Ad Blocker Detected

We've noticed you're currently running ad blocking software. The contents of this site are available for free thanks to the contributions of our sponsors. If you cannot see the entire article, we would appreciate if you would deactivate your ad blocker and refresh the page before continuing to browse.

Thank you.


She Used A Centuries-Old Technique To Take Beautiful, Haunting Photographs

JUNE 5, 2017  —  By Sarah Jewel  
Sarah Jewel

Sarah Jewel

Animal and pizza lover with an Internet addiction. Nerd to the max. Currently residing in the land of beautiful winters.

Photography is something everyone and their brother thinks they can do well.

After all, with the latest technology, including phones that are more powerful than our computers, it's pretty easy for anyone to take a decent picture nowadays. That's not necessarily a bad thing because we're able to capture memories that people just 10 years ago couldn't have imagined being able to save.

In light of all this new technology, however, some professional photographers are turning to the past to create photos that are original and fresh. One woman is taking the vintage look to the extreme by using a developing technique created way back in 1851.

Jacqueline Roberts is an artist in Spain whose work mostly focuses on children and adolescence more generally. But she doesn't see kids the same way most people do.

"I disagree with the common perception that sees children as cute, innocent creatures. I find this notion condescending and manipulative. What I love about them is their rawness, their fresh unawareness, their uncompromising ability to be as they are," she said.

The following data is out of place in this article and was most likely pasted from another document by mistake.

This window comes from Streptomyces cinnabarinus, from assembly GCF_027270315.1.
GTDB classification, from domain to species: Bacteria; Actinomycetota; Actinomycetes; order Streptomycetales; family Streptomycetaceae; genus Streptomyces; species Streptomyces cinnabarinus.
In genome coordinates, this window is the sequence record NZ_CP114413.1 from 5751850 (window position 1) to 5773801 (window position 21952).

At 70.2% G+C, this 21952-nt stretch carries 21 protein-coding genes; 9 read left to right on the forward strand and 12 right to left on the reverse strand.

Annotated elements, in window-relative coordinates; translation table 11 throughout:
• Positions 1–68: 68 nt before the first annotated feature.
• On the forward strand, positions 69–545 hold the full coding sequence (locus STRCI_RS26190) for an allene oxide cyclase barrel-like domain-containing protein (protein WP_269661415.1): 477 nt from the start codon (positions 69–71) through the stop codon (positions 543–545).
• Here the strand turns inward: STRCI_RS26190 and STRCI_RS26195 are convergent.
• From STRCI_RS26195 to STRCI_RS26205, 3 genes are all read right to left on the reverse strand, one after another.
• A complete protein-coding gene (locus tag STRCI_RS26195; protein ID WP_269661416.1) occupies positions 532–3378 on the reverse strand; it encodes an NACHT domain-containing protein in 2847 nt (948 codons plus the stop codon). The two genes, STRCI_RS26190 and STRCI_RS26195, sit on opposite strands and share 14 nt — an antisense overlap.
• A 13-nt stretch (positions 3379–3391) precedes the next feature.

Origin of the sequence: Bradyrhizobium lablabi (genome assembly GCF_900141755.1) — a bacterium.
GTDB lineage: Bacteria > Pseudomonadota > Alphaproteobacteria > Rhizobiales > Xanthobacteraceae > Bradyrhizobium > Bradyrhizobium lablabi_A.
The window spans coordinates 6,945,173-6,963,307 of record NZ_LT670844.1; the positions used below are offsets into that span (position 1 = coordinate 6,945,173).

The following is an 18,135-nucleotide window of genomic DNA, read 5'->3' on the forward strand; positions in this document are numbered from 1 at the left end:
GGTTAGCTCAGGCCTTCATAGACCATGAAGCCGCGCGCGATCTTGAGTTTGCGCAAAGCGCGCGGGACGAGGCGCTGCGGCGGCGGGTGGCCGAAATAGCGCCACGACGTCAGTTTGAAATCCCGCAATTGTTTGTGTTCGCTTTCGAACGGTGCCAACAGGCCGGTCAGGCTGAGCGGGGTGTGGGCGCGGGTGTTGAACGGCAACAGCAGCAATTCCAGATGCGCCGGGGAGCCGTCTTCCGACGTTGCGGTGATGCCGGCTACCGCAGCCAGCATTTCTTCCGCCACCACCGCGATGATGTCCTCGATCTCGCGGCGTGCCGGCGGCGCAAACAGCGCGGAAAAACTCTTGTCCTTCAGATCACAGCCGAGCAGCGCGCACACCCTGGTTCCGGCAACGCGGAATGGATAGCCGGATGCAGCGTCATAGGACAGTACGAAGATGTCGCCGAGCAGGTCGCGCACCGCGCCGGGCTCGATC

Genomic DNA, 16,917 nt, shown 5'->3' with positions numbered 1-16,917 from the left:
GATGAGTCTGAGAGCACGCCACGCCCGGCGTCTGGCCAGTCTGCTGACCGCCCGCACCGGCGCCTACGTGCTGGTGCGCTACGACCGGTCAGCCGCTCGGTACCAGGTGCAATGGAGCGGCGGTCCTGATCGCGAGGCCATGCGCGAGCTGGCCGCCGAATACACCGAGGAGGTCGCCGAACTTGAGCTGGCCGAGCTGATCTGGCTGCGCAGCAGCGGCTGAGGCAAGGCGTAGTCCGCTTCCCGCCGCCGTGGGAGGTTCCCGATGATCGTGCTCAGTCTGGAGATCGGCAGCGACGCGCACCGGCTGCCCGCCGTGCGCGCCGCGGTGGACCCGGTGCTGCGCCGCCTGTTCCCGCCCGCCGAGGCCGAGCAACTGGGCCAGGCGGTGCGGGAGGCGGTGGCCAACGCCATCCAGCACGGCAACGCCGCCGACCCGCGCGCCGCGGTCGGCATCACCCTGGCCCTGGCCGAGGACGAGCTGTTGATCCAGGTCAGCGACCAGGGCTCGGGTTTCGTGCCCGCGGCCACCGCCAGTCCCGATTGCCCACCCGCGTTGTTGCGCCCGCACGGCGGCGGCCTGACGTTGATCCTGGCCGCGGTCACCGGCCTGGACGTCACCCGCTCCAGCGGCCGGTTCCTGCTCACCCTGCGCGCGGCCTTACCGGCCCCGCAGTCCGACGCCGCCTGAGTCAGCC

To create the haunting looks that emphasize this fascination, Roberts uses a technique called wet plate photography.

Wet plate photography was created in 1851, and it meant photographers could create many prints from one negative and make the images crisp and sharp.

This process required a portable darkroom, but even though it was difficult, it became very popular in the 19th century.

"For me, wet plate photography is a fascinating process on so many levels," Roberts said in an interview. "From preparing the chemistry, cutting the glass, flooding the plate, developing and fixing to finally holding in my hands a beautiful glass photograph. I love the ceremonial aspect of it as much as the craft involved."

By looking to the past, Roberts is able to capture something special that few photographers today can replicate.

(via BoredPanda)

These images are going to haunt my dreams, but in a good way. If you want to see more of her work, make sure you follow her on Instagram and share this with all the artistic people you know!

Load another article